“It feels very vulnerable to be on the other side of the camera. I was giving someone else the power to manipulate a group of people’s image of me. Throughout the process, my own past experiences involving film would often resurface, but I would not be able to take part in ways similar to those experiences because I was the subject of the film, and not the cameraperson nor director.
As if to counteract this vulnerability, I started to document the experience of being filmed, particularly focusing on moments where I managed to capture the camera or the camera lost me. I started playing a game where I would record such moments and signify them through repeated phrases such as “I shot him” throughout the book. I put together these experiences in a diary format similar to journal entries in teen girls’ diaries, hopefully giving a strange, unconventional spin to a format often not taken as seriously in the fine arts world. Throughout the book, I also documented the questions I started to ask myself as I began to realize that becoming the subject gave me power within this project in different ways. I had the opportunity to decide exactly where to film and exactly what they could film. I chose to repeatedly visit destinations that are often associated with female adolescence and commonly deemed to be without concrete, practical purpose, such as fortune tellers, aquariums, and cafes. Locality plays a large presence within the book, as the recorded events often connote an attachment to a specific building or language barrier I met during my time in Seoul.”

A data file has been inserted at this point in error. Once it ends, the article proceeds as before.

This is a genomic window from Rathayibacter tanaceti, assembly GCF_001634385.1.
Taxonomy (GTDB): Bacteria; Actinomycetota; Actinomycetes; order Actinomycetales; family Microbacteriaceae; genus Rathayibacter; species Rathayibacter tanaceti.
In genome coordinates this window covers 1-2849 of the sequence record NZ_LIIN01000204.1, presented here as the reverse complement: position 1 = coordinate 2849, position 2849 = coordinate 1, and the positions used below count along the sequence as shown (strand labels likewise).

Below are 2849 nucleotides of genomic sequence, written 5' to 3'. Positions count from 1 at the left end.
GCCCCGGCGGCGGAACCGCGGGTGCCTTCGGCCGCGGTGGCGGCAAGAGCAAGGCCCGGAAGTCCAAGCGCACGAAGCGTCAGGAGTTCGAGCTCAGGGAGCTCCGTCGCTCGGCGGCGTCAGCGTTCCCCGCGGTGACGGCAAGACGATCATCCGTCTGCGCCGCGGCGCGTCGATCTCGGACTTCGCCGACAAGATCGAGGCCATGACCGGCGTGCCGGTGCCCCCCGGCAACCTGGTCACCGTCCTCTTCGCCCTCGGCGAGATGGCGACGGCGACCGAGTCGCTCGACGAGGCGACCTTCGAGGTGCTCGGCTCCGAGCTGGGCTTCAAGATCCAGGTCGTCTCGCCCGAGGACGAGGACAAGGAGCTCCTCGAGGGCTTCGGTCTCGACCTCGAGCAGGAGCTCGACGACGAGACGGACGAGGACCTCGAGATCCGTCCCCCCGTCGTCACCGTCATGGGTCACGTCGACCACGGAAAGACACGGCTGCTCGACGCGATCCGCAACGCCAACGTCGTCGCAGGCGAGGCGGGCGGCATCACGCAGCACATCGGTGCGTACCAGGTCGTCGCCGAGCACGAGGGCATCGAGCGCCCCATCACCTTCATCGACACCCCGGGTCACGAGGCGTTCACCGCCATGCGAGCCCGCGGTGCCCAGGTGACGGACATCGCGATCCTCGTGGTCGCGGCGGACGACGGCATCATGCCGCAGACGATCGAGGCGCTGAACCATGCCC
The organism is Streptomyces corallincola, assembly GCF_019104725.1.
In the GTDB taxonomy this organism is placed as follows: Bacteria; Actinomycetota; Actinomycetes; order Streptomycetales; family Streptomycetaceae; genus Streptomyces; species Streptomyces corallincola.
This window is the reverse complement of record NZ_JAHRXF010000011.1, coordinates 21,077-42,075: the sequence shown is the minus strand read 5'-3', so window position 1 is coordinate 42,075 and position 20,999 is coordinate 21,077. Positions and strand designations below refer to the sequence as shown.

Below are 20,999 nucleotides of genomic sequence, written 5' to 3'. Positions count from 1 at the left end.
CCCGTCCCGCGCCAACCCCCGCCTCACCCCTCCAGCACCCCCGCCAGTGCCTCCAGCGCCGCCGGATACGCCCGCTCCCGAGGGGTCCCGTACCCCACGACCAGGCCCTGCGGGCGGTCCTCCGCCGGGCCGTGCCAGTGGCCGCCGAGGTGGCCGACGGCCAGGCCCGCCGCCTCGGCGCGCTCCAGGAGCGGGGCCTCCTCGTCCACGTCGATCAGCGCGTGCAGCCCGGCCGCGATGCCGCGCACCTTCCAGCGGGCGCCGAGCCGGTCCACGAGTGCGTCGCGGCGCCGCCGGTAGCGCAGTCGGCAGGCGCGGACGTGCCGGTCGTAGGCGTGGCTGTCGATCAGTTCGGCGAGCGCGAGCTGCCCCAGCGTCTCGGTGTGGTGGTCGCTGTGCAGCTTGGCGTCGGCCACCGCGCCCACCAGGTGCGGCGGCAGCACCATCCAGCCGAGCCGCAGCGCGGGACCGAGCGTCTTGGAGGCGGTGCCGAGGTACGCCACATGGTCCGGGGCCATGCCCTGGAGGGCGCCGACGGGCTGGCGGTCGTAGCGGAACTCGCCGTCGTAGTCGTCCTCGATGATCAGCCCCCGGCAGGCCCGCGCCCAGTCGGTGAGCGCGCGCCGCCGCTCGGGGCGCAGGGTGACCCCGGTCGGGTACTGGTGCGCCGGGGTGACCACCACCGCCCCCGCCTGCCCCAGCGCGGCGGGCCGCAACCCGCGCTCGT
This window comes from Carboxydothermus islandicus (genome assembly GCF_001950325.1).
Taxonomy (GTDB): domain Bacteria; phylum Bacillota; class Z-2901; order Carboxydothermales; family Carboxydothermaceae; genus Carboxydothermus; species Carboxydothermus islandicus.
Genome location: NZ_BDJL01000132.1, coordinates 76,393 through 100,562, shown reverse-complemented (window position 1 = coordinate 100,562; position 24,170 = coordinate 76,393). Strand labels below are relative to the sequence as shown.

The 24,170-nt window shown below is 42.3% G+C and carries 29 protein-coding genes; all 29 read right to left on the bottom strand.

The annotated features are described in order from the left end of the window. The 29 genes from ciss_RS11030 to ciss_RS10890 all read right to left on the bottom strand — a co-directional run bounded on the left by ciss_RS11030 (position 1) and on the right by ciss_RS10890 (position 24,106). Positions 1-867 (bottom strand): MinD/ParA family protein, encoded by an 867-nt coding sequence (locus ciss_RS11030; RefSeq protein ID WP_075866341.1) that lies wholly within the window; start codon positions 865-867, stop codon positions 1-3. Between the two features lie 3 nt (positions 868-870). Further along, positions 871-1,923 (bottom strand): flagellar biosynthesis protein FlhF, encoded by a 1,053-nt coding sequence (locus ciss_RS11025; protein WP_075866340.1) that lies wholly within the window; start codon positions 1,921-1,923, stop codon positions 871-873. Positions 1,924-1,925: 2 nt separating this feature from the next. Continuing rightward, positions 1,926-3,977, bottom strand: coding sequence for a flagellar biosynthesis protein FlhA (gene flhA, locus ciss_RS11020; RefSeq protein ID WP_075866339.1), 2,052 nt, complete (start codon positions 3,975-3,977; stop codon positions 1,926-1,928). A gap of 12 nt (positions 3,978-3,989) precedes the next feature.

Learn Your ABC
Learn Your ABC (DEFGHIJKLMNO...) cycles through nine iterations of the alphabet. It progressively relays more subjectivity in its portrayals with each iteration. Readers are encouraged to color in the illustrations with crayons, colored pencils, or colored markers. Rated T.
Where is my Fruit?
"Where is my fruit" is a short picture book about a girl who is unable to sprout a fruit on her head. All the other kids can, so why can't she?
Study on Leaves
Book of Tropical Flowers
These are a couple of pages from a book I created with Simon Wu, where we morphed, played, cut up, moved around, disrespected re-arranged, twisted and broke down the Chinese characters from what we learned in the classroom. Our main medium of exploration was experimentation. Over the summer of 2015, while both of us were in Beijing, we had regular weekly meetings to play games. We had a different exercise every week. We did these exercises in tandem with our own Chinese education, as a means of processing and exploring how we learn the language. As beginners, our understanding of Chinese was so shallow that we were able to play around with the language through purely visual means with the ignorance of someone who doesn’t know many words, or the semiotics behind words. Through this, we hoped to find alternate systems of meaning, unlock information hidden within the characters and the language, and come to a fuller understanding of our relationship to it.